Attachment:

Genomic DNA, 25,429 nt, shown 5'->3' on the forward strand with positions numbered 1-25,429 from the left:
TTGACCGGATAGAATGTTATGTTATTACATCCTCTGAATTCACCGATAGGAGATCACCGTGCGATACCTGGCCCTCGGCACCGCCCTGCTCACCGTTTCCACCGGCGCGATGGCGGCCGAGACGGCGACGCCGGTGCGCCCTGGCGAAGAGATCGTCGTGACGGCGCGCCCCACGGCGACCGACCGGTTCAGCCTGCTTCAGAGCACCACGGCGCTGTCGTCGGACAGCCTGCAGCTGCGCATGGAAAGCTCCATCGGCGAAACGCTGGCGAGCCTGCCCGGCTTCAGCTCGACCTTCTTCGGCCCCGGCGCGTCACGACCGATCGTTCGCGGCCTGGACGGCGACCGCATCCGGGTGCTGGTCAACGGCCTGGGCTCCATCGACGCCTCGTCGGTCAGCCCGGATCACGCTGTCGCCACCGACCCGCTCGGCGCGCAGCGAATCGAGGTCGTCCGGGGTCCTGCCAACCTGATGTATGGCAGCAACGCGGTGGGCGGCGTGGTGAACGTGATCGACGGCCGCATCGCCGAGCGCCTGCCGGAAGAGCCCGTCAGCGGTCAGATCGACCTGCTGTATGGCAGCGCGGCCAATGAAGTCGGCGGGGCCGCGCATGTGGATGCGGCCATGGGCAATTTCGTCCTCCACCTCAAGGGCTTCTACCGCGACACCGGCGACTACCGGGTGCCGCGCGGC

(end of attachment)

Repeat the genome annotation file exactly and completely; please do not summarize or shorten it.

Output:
Genomic DNA, 25,429 nt, shown 5'->3' on the forward strand with positions numbered 1-25,429 from the left:
TTGACCGGATAGAATGTTATGTTATTACATCCTCTGAATTCACCGATAGGAGATCACCGTGCGATACCTGGCCCTCGGCACCGCCCTGCTCACCGTTTCCACCGGCGCGATGGCGGCCGAGACGGCGACGCCGGTGCGCCCTGGCGAAGAGATCGTCGTGACGGCGCGCCCCACGGCGACCGACCGGTTCAGCCTGCTTCAGAGCACCACGGCGCTGTCGTCGGACAGCCTGCAGCTGCGCATGGAAAGCTCCATCGGCGAAACGCTGGCGAGCCTGCCCGGCTTCAGCTCGACCTTCTTCGGCCCCGGCGCGTCACGACCGATCGTTCGCGGCCTGGACGGCGACCGCATCCGGGTGCTGGTCAACGGCCTGGGCTCCATCGACGCCTCGTCGGTCAGCCCGGATCACGCTGTCGCCACCGACCCGCTCGGCGCGCAGCGAATCGAGGTCGTCCGGGGTCCTGCCAACCTGATGTATGGCAGCAACGCGGTGGGCGGCGTGGTGAACGTGATCGACGGCCGCATCGCCGAGCGCCTGCCGGAAGAGCCCGTCAGCGGTCAGATCGACCTGCTGTATGGCAGCGCGGCCAATGAAGTCGGCGGGGCCGCGCATGTGGATGCGGCCATGGGCAATTTCGTCCTCCACCTCAAGGGCTTCTACCGCGACACCGGCGACTACCGGGTGCCGCGCGGC